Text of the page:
Hubbert's Peak Is Here

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by: Joel Makower

One of the great debates of the Age of Energy Uncertainty has to do with something called Hubbert's Peak. Promulgated by Shell Oil geologist M. King Hubbert in the mid 1950s, it refers to the highest point on the curve of oil production — the point when the known sources of available oil max out and start to decline.

It is at this critical point, say Hubbert and many others, that oil prices will begin an inexorable rise — to what heights nobody knows.

Hubbert predicted that the U.S. peak would occur in 1970, and that the world's peak would come around 2000. When the exact peak actually comes, of course, is a matter of conjecture — and controversy.

And there are those for whom Hubbert’s Peak is moot. Rising oil prices, they cavil, will only incentivize oil companies to dig deeper, so to speak — to deploy new and better technologies to find and extract oil that, until now, wasn’t profitable to bring to market. So, this line of thinking goes, the post-Hubbert era won’t make much of a dent in oil supplies.

Such thinking, suffice to say, bumps up against an inevitable law of diminishing returns — the point when the hardest-to-get oil just isn’t worth it.

Now comes “Anonymous” — no, not the author of Primary Colors, but another nameless soul with a far more serious tale to tell. Writing on the Energy Bulletin web site, this self-proclaimed insider at a “major international oil company” tells us that

It is not a question of “if” peak oil has occurred – it has! The better question might be “when are the crows coming home to roost?” When will we begin to actually experience the shortages and the rising prices? I think we might make a decade, if everybody plays nice across the world. But when has that ever happened when something got scarce?

By way of explanation, Anonymous offers several insights into the world of oil. Among them: 

  • the industry is drilling-rig-limited at full-capacity worldwide;
  • it is also personnel-limited, with fewer than a third of the 1.6 million workers it had 20 years ago
  • the notion that the industry is sitting on “capped wells” of oil and gas is “ludicrous” — it doesn’t make financial sense;
  • the industry is finished with most of the “second tier” exploration domestically, mostly due to NIMBY pressures; and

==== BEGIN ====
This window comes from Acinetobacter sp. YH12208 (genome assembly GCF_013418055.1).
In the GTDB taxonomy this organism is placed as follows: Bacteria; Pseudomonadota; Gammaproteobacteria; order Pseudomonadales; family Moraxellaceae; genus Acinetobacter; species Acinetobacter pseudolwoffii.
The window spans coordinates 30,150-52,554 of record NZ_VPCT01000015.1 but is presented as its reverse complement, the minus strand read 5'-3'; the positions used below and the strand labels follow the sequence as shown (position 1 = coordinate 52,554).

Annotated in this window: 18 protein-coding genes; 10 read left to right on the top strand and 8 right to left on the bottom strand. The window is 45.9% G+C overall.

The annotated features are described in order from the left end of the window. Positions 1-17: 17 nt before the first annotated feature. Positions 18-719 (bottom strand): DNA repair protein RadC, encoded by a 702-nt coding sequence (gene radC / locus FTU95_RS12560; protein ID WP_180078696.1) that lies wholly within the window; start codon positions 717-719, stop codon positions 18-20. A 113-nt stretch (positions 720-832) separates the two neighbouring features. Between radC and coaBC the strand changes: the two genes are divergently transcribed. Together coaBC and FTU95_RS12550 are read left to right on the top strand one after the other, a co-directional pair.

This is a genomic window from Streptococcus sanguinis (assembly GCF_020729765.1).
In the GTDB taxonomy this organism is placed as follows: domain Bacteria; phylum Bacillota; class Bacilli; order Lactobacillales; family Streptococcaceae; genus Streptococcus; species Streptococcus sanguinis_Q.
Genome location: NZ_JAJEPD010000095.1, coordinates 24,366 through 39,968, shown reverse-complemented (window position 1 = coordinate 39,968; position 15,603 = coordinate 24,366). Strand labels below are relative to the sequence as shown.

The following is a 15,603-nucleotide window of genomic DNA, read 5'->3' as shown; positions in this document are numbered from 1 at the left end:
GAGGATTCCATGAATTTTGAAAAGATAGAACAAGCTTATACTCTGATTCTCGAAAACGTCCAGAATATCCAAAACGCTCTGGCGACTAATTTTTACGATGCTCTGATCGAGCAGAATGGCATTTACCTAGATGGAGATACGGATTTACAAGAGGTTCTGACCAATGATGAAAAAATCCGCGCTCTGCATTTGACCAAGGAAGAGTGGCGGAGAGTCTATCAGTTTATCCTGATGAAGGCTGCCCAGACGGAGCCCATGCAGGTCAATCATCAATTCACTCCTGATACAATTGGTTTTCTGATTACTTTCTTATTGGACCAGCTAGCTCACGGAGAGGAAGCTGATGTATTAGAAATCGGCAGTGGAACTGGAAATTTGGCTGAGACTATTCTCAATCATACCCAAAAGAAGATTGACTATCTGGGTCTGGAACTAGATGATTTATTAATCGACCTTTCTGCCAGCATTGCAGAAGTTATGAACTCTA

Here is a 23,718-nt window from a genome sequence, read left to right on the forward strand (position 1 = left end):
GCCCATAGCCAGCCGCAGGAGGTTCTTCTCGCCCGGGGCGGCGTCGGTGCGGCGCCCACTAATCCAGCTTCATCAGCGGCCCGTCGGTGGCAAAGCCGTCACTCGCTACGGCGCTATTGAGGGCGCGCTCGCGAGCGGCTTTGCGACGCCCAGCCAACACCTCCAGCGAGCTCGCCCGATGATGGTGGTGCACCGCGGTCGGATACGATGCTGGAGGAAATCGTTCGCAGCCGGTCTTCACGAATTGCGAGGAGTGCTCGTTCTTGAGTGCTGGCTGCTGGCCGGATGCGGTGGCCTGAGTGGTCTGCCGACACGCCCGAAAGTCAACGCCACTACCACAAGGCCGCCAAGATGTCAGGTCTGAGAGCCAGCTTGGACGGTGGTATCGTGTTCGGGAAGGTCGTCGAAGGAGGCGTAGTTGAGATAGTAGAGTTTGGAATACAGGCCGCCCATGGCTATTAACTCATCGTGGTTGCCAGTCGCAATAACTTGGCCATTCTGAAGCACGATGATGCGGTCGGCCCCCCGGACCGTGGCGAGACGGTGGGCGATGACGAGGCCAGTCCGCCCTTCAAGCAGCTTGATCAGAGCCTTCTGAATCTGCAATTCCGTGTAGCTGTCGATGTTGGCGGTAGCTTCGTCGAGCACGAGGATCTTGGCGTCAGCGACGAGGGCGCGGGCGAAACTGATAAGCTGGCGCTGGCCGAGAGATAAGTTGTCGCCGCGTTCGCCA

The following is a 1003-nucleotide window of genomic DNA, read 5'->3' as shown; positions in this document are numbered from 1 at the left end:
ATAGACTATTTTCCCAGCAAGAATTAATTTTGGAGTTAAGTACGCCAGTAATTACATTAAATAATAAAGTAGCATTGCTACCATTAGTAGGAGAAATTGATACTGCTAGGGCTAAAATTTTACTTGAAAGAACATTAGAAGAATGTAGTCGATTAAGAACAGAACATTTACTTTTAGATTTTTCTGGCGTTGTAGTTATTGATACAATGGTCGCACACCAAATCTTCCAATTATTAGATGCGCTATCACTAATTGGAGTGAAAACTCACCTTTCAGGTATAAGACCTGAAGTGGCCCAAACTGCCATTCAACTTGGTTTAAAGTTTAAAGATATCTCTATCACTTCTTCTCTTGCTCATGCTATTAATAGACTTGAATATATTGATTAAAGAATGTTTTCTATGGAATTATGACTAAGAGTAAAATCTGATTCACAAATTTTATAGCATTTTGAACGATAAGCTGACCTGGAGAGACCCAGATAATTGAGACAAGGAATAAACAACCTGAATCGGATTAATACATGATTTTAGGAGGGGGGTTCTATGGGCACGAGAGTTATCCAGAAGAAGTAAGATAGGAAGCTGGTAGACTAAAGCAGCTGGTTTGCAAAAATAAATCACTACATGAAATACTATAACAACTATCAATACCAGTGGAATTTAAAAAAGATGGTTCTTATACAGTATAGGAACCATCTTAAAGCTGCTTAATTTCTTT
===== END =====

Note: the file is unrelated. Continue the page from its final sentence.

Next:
• “many people foolishly believe that higher prices will make the oil as valuable as gold is today.”  

    On that last point, says Anonymous,

    What they fail to realize is this: as liquid energy (oil) prices rise, all associated prices rise! Even if oil sells for $100/bbl, everything built with this $100/bbl oil will experience the same price increases, and likely more. This includes all plastics, steel, transportation and chemicals! We are currently bypassing the drilling of certain wells right now because the cost to get them out of the ground cannot be recovered. If our material costs (what we buy or rent to actually build an oil or gas well) rise with oil prices, many fields will never be produced, as it will always be uneconomical due to the small size of the oil trap.

    So, if it’s true — if the peak has passed — why aren’t oil prices rising? Well, they are. Fifty dollars a barrel — once viewed in crisis terms — is now the norm. Where will it stop? Nobody, including Anonymous knows, of course. But that’s the scary thing: Nobody knows. And nobody — at least nobody in charge — seems to care.

    Writes Anonymous in conclusion:

    Just wanted to get that off my chest. I have been maligned and spit on by too many people who drive cars and use electricity, and then bitch about prices or claim some kind of “Big Oil Conspiracy” . . . I can tell you that the collective consensus within my business will be “let the bastards freeze in the dark” when the big wail arises.

    And I’m quite certain they will.

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